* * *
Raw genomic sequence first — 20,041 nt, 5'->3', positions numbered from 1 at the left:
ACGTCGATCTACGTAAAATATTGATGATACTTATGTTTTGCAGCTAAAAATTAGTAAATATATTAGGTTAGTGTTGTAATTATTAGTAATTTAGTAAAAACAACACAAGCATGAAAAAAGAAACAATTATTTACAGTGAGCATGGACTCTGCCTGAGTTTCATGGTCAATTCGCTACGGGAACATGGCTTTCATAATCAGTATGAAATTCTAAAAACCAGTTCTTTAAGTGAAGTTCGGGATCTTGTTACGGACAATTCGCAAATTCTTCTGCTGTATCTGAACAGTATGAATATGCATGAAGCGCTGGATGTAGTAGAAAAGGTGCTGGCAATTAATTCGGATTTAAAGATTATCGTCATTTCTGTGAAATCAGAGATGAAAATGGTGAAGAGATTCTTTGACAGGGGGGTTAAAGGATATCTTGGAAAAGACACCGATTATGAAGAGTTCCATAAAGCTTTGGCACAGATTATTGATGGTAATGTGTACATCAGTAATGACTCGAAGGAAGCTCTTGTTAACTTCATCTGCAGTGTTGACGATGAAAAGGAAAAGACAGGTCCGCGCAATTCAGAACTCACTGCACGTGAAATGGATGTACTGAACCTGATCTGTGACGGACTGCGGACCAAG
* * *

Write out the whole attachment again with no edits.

Raw genomic sequence first — 20,041 nt, 5'->3', positions numbered from 1 at the left:
ACGTCGATCTACGTAAAATATTGATGATACTTATGTTTTGCAGCTAAAAATTAGTAAATATATTAGGTTAGTGTTGTAATTATTAGTAATTTAGTAAAAACAACACAAGCATGAAAAAAGAAACAATTATTTACAGTGAGCATGGACTCTGCCTGAGTTTCATGGTCAATTCGCTACGGGAACATGGCTTTCATAATCAGTATGAAATTCTAAAAACCAGTTCTTTAAGTGAAGTTCGGGATCTTGTTACGGACAATTCGCAAATTCTTCTGCTGTATCTGAACAGTATGAATATGCATGAAGCGCTGGATGTAGTAGAAAAGGTGCTGGCAATTAATTCGGATTTAAAGATTATCGTCATTTCTGTGAAATCAGAGATGAAAATGGTGAAGAGATTCTTTGACAGGGGGGTTAAAGGATATCTTGGAAAAGACACCGATTATGAAGAGTTCCATAAAGCTTTGGCACAGATTATTGATGGTAATGTGTACATCAGTAATGACTCGAAGGAAGCTCTTGTTAACTTCATCTGCAGTGTTGACGATGAAAAGGAAAAGACAGGTCCGCGCAATTCAGAACTCACTGCACGTGAAATGGATGTACTGAACCTGATCTGTGACGGACTGCGGACCAAG